Red Deer Mayor Tara Veer’s fight to maintain timely emergency service response in central Alberta will continue on other fronts after the loss of local ambulance dispatching on Tuesday.
She expects one of the biggest issues to arise will be the ambulance shortage in Red Deer.
“Eighty-five to 90 per cent of calls to 911 are ambulance-related,” she explained — yet Red Deer’s ambulance fleet was reduced to five vehicles from a previous nine ambulances with life support in 2009.
Although the regional population has grown over the past 12 years, Veer believes the reduction wasn’t fully felt because local fire-medics have regularly stepped in to handle health-related calls whenever city ambulances are tied up with patients at the hospital, or out of the city on inter-facility transfers.
Veer explained that up until Tuesday, ambulance and fire dispatching were done out of one space in Red Deer so it was easy to share information and alert the cross-trained fire-medics to respond to medical emergencies when ambulances were busy.
But now that local ambulance dispatching is being handled by a separate centre in Calgary, Veer believes it unlikely that local fire-medics will always be alerted or sent to health-related calls when long ambulance waits are expected.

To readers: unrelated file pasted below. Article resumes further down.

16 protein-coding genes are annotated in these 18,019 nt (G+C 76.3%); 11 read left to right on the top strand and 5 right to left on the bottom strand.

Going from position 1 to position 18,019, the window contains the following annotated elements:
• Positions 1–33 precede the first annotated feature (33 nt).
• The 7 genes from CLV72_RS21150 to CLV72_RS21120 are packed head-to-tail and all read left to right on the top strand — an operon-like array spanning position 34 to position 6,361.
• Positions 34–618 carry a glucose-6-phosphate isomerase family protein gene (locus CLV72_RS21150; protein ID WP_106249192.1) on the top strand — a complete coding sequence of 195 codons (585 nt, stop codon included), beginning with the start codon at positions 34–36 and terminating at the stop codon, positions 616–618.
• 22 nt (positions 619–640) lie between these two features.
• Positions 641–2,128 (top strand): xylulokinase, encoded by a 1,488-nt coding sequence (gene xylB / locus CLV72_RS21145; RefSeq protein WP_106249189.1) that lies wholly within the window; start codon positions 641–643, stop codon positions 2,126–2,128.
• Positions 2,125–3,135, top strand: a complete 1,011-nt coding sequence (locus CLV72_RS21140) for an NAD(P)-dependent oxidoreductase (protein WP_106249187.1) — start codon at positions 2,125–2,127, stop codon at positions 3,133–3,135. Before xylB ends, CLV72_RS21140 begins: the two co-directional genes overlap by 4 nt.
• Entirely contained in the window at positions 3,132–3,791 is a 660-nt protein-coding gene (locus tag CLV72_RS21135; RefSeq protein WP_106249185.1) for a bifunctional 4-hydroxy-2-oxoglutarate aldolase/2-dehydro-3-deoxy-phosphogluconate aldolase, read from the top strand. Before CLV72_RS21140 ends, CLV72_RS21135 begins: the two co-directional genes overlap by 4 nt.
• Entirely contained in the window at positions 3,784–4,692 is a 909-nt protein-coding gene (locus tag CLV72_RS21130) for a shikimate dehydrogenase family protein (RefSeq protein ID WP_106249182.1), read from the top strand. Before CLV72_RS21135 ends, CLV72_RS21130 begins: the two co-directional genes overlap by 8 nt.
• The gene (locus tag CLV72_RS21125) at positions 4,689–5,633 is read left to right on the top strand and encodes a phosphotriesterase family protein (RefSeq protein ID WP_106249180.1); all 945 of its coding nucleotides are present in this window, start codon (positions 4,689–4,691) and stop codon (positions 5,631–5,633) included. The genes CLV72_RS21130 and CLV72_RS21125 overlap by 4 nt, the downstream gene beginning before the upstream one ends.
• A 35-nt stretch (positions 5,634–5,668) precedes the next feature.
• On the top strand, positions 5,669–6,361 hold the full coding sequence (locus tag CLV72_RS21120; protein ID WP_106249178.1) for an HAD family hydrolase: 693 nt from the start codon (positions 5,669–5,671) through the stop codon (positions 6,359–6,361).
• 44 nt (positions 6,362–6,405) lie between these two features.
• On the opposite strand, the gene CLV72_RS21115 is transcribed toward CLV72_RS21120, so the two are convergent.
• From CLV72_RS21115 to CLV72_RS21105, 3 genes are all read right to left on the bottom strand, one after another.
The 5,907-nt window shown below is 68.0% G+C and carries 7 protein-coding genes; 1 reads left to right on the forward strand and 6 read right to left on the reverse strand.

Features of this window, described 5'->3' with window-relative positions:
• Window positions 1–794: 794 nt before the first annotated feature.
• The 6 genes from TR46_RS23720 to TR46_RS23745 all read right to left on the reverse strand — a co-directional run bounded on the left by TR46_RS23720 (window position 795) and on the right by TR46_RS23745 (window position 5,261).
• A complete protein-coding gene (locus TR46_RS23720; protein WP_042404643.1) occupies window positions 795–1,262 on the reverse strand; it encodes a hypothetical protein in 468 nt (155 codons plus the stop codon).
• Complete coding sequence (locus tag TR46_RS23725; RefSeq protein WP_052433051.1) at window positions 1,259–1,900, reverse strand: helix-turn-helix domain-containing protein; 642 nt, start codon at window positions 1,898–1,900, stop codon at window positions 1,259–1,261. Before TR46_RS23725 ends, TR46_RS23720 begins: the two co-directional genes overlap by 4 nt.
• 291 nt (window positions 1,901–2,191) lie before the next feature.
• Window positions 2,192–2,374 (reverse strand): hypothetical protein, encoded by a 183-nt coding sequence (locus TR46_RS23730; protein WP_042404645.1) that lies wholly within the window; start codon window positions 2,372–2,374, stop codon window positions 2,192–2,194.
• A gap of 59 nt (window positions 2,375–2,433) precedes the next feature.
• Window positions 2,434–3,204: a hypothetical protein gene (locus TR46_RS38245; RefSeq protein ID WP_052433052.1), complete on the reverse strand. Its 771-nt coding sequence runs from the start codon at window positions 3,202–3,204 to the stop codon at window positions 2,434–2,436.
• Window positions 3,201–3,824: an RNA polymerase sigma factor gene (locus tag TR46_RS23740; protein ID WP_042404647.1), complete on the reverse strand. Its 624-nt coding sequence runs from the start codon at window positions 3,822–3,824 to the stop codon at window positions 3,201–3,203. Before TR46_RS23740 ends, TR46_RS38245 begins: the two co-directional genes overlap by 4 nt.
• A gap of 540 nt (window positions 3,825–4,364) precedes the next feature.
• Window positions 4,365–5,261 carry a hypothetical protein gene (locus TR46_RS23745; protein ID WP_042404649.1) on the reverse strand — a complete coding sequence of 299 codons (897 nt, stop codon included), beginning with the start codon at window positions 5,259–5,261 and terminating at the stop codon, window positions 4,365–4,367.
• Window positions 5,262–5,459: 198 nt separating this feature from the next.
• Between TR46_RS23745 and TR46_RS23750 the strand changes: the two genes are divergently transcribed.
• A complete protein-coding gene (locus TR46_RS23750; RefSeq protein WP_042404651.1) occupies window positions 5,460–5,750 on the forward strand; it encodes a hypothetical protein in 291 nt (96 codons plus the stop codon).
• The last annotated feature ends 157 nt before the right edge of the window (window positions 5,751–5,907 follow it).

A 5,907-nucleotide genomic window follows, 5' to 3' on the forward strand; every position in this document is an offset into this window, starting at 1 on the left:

Veer and the Mayors of Calgary, Lethbridge and the Municipal District of Wood Buffalo, are going to be “flagging issues” that arise from the change in dispatch service. As of Tuesday, Alberta Health Services began routing all local 911 ambulance calls from this area to a centralized Calgary dispatching system.
Besides discussing an ambulance shortage with Alberta Health Minister Tyler Shandro, Veer also plans to ask him for some “mitigating” measures during the transition period.
Veer wants the six (out of 10) remaining dispatchers in Red Deer to be allowed to listen in on phone lines while 911 health calls are being answered in Calgary to ensure that local fire-medics are alerted whenever a long wait for ambulances is anticipated.
She noted it’s important to keep a high standard in emergency response since many central Alberta municipalities will be affected by this change.
Letters against the change to dispatching were sent to the Health Minister from the City of Lacombe, and the Towns of Penhold, Sylvan Lake, Blackfalds, Eckville, Stettler, Delburne, Caroline, Alix, Clive. Also Lacombe County, Starland County and the Summer Villages of Jarvis Bay, Birchcliff, and Norglenwold, lent their support behind the now unsuccessful lobbying effort.
Veer remains concerned about what will happen if an electronic glitch occurs during a busy period for emergencies? With only three centralized ambulance dispatch centres handling ambulance calls for Alberta’s 4.4 million people, a flood of calls would potentially have to be channelled to one or two centres.
And she questions Alberta Health’s end game in making the change in dispatching, over the objections of so many municipal leaders? Will ambulance service ultimately be taken out of municipal control, she wonders.